Brian Kerr

Media Arts & Animation

The Illinois Institute of Art — Schaumburg

Brian Kerr

Be a problem solver. Brian Kerr , Faculty , The Illinois Institute of Art — Schaumburg
What would you say is the defining moment in your life when you knew you were destined to become a creative professional?

Since I was young I would love to draw my favorite cartoon and video game characters, as well as make little comic strips. The time where I knew this was something I wanted to do as a profession was in middle school when my best friend and I would make comedy and music albums together. We would create all of the CD cover art, make up production company logos, and even made sure there were barcodes on the album back like the ones in the store. That was the time where I knew I was serious about moving into a creative field as a profession. 

How do you weave your professional background into the classroom experience to provide an industry veteran's sense of the realities / challenges / opportunities of the profession?

I currently work in the industry in addition to teaching, which allows me to be up to date on current industry trends and needs. One of the best things is that I constantly have new stories to bring up in class about my job that I can directly relate to the content I am teaching. Instead of just stressing a certain point in class with no additional context, I can speak to specific examples at my job where these issues came up. I think this provides a very real-world perspective to the challenges students will face in the workforce and helps breed good practices while in school.  

Is there a class assignment that exemplifies your approach to teaching and mentoring? Similarly, how does your approach inspire each student to push themselves beyond their own perceived limits?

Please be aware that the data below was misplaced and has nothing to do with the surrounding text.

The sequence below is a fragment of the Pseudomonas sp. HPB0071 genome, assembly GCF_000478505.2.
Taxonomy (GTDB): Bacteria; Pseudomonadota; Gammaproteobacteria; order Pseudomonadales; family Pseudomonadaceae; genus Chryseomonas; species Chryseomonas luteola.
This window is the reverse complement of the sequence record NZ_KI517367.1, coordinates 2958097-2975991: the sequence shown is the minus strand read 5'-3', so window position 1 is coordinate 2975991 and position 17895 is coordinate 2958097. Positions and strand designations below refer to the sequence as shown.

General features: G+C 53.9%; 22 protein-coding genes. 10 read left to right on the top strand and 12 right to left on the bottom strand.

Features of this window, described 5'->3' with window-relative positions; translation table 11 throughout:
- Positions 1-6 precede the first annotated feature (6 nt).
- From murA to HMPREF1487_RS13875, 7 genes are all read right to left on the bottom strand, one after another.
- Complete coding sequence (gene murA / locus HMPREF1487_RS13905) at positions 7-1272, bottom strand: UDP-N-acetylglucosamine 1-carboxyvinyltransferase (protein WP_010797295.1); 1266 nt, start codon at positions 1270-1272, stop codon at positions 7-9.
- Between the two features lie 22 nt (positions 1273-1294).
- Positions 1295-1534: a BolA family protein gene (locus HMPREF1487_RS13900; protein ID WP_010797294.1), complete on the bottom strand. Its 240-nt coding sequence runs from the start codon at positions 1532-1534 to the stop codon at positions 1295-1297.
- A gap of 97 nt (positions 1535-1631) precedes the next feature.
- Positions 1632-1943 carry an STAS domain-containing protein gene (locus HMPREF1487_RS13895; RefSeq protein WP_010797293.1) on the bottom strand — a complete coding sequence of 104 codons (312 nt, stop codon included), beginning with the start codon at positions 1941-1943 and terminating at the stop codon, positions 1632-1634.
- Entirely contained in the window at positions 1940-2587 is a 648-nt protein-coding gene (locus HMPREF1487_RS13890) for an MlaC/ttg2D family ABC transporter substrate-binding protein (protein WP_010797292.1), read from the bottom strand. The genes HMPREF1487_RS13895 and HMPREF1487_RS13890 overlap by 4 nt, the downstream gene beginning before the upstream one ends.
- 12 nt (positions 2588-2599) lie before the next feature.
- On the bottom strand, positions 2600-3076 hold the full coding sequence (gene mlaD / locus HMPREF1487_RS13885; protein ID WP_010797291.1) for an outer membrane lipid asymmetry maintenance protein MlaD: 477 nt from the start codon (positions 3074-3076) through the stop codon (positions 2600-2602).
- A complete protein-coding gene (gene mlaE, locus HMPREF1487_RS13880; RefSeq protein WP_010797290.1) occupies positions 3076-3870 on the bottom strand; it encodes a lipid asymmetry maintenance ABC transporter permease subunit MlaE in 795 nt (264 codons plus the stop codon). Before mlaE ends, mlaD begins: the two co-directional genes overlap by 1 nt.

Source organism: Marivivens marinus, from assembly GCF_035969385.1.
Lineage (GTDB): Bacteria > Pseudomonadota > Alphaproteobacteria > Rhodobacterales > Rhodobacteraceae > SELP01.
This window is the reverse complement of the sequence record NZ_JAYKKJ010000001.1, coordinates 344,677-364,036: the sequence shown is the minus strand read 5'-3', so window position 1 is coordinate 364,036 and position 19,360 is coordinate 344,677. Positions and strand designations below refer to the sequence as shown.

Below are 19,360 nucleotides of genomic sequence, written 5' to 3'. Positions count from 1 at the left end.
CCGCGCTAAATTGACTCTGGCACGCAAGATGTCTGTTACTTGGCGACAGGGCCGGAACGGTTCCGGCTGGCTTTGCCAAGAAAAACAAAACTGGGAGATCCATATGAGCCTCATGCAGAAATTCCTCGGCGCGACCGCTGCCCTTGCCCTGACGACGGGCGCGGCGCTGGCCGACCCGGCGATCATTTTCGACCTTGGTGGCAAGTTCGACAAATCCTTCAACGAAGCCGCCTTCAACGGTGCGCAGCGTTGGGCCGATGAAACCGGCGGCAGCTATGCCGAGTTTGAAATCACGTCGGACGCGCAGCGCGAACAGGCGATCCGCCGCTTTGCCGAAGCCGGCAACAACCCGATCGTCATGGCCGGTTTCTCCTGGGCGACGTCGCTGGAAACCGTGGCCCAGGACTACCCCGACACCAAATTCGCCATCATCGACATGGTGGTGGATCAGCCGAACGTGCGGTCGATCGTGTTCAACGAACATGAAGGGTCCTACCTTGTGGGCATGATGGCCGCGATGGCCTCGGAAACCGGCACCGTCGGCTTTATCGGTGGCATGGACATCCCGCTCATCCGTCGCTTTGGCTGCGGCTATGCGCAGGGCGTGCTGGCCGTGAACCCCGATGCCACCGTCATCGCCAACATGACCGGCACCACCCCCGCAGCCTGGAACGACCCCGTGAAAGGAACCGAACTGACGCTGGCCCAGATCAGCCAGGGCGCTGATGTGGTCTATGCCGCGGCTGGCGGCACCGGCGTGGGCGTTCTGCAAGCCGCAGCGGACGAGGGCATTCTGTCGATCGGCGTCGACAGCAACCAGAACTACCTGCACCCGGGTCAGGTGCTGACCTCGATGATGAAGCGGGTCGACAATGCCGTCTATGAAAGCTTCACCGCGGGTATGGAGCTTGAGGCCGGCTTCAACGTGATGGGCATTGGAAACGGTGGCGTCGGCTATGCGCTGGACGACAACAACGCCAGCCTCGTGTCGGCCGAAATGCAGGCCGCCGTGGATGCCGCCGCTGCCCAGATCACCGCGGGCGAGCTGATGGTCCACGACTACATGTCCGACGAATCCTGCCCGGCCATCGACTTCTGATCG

The midterm project for my Dynamics & Simulations involves the students creating a Rube Goldberg machine in our 3D software and using physics simulations to animate everything. It involves making little tweaks to a lot of different settings to get things to operate how they want. This really gets the students into problem solving mode which, in my opinion, is the single most important skill to have.

What role does collaboration contribute to students' success, especially when students from other programs contribute to the same project?

Being able to work as a team is important because they will be doing it every day at their job. Collaborating in school more accurately reflects how things work in the real world. In the animation program we regularly try to tap the talents of audio students to produce the sound for us because we recognize that is not where our expertise is.

In your opinion, what is the single most important thing you impart to your students to help them succeed in your class and in the real world? Alternatively, what is the most critical advice you would offer any student as he / she embarks on a creative career?

Be a problem solver. The most valuable that you can bring to a company is to be someone who can figure out what to do when you don’t know what to do. Being proactive and finding solutions to problems is invaluable to any employer. 

What was the inspiration for your artwork?

These are models of various items such as a 1968 Ford Mustang Fastback, Rolex Daytona “Paul Newman” watch, and Fender Telecaster and Reverb amplifier. 

I really enjoy doing high-poly hard surface modeling, which was the reasoning behind these modeling pieces. For the objects themselves, ever since I started going to the vintage car shows in my wife’s hometown in Wisconsin I have loved automotive design. I am also very big into watches and this one in particular is a nod to racing culture as it was the one Paul Newman received as a gift from his wife when he started racing.

How can people find out more about you and your artwork?

Brian's Website